Lawrence Weiner's art uses language in reference to materials. Language itself is a material and at the same time a means of presentation of his work. Weiner evolved this approach in the context of the Conceptual art of the late 60s, yet he does not see his own work as "conceptual." The "space" he works within is the entire cultural context, and his works are associated with various different media and forms of presentation: books, posters, videos, films, records, drawings, multiples, installations indoors and outdoors, and more. Since his earliest days as a professional artist, Weiner has given written and verbal expression to questions concerning his work and its context. These utterances--statements, interviews, lectures and conference contributions--have been collected together in this publication for the first time, and ordered chronologically. Taken as a whole they afford an insight both into a complex individual biography and into the wider development of art and culture and the challenge that this entails.
Read More Show Less

Product Details

  • ISBN-13: 9783775791946
  • Publisher: Hatje Cantz Verlag GmbH & Co KG
  • Publication date: 11/2/2004
  • Pages: 496
  • Product dimensions: 9.50 (w) x 6.70 (h) x 1.30 (d)

Meet the Author

Lawrence Weiner was born in 1942 in the Bronx, New York. Upon graduating from high school, he worked in a variety of jobs—on an oil tanker, on docks, and unloading railroad cars—and then traveled throughout North America before returning to New York, where he exhibited at the Seth Siegelaub Gallery in 1964 and 1965. Since the 1970s, wall installations consisting solely of words in a nondescript lettering have been a primary medium for Weiner. Solo exhibitions of his work have been mounted at the Hirshhorn Museum and Sculpture Garden in Washington, D.C., ICA London, Dia Center for the Arts in New York, San Francisco Museum of Modern Art, and the Walker Art Center in Minneapolis, among others. Weiner lives in New York and Amsterdam.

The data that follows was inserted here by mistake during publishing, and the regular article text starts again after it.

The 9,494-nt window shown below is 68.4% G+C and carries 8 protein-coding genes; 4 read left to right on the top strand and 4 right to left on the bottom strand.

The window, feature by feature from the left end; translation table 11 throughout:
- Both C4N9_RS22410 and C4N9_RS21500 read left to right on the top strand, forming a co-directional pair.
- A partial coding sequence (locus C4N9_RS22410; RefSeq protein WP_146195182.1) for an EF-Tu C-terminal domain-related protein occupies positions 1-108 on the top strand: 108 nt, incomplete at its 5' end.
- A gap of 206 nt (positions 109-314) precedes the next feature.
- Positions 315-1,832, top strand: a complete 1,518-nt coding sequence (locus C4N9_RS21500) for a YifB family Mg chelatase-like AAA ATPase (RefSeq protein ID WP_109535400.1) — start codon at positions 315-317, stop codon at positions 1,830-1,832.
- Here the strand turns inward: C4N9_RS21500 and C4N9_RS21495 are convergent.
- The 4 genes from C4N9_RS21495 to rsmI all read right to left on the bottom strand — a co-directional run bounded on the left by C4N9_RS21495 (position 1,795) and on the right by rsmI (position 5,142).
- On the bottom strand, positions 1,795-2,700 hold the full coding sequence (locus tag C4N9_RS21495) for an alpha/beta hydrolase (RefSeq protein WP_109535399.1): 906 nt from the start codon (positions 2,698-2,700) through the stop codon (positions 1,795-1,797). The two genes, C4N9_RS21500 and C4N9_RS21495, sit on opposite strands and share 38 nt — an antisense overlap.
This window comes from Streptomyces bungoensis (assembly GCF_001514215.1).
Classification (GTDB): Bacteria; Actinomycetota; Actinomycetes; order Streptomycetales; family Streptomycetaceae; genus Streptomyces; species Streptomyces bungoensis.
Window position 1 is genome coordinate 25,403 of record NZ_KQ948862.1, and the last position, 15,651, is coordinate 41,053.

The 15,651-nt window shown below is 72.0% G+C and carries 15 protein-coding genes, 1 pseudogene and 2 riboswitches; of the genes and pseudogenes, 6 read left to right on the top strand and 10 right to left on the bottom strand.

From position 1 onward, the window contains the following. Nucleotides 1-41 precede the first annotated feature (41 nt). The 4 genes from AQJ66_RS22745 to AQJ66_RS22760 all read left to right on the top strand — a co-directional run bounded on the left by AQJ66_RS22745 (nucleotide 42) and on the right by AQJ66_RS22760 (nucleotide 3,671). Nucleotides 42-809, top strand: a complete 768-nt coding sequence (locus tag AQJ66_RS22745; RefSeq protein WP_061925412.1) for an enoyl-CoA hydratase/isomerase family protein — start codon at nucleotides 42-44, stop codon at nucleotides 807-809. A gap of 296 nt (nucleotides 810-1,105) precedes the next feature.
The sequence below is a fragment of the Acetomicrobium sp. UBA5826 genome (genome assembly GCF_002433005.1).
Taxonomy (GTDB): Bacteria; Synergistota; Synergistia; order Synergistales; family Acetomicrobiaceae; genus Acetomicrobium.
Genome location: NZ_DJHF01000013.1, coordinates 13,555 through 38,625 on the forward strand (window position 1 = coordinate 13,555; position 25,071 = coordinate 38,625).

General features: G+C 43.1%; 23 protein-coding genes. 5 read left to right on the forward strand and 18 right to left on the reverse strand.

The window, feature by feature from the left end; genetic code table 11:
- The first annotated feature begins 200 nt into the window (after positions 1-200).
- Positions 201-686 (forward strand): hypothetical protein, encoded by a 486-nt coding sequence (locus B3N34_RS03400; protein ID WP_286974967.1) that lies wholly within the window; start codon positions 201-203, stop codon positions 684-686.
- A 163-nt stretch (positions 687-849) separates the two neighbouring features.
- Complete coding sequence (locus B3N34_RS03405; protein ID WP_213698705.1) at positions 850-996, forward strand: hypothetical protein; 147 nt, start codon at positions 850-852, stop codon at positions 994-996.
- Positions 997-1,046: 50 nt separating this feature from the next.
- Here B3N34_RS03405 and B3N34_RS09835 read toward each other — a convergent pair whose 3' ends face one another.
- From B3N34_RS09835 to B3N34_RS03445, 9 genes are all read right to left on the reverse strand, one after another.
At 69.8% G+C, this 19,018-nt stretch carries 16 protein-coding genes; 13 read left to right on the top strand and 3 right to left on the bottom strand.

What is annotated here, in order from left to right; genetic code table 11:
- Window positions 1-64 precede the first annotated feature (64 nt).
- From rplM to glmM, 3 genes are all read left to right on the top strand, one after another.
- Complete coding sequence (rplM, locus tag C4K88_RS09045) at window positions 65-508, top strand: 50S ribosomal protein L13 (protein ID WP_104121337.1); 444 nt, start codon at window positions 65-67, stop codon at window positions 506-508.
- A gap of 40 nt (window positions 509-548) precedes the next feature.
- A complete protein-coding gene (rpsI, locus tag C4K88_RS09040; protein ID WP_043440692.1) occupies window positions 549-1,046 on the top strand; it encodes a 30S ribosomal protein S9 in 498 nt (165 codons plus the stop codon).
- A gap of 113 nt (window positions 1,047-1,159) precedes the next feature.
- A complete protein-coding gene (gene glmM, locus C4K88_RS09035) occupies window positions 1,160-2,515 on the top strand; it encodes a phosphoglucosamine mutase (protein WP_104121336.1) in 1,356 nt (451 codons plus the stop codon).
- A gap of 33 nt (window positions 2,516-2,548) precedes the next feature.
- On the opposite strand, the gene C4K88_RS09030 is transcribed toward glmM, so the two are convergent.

Cindy Sherman was born in 1954. She began her Film Stills series at the age of 23, gaining early recognition, and has followed it with remarkable experiments in color photography. Her art has won her wide recognition and praise, and been collected and exhibited by major museums throughout the world since 1980—key early shows included a first survey at the Stedelijk Museum, Amsterdam, in 1982 and a retrospective at the Whitney Museum of American Art in 1987. Sherman is the recipient of a MacArthur Foundation "genius" award, a John Simon Guggenheim Memorial Fellowship, and the Guild Hall Academy of the Arts Lifetime Achievement Award for Visual Arts.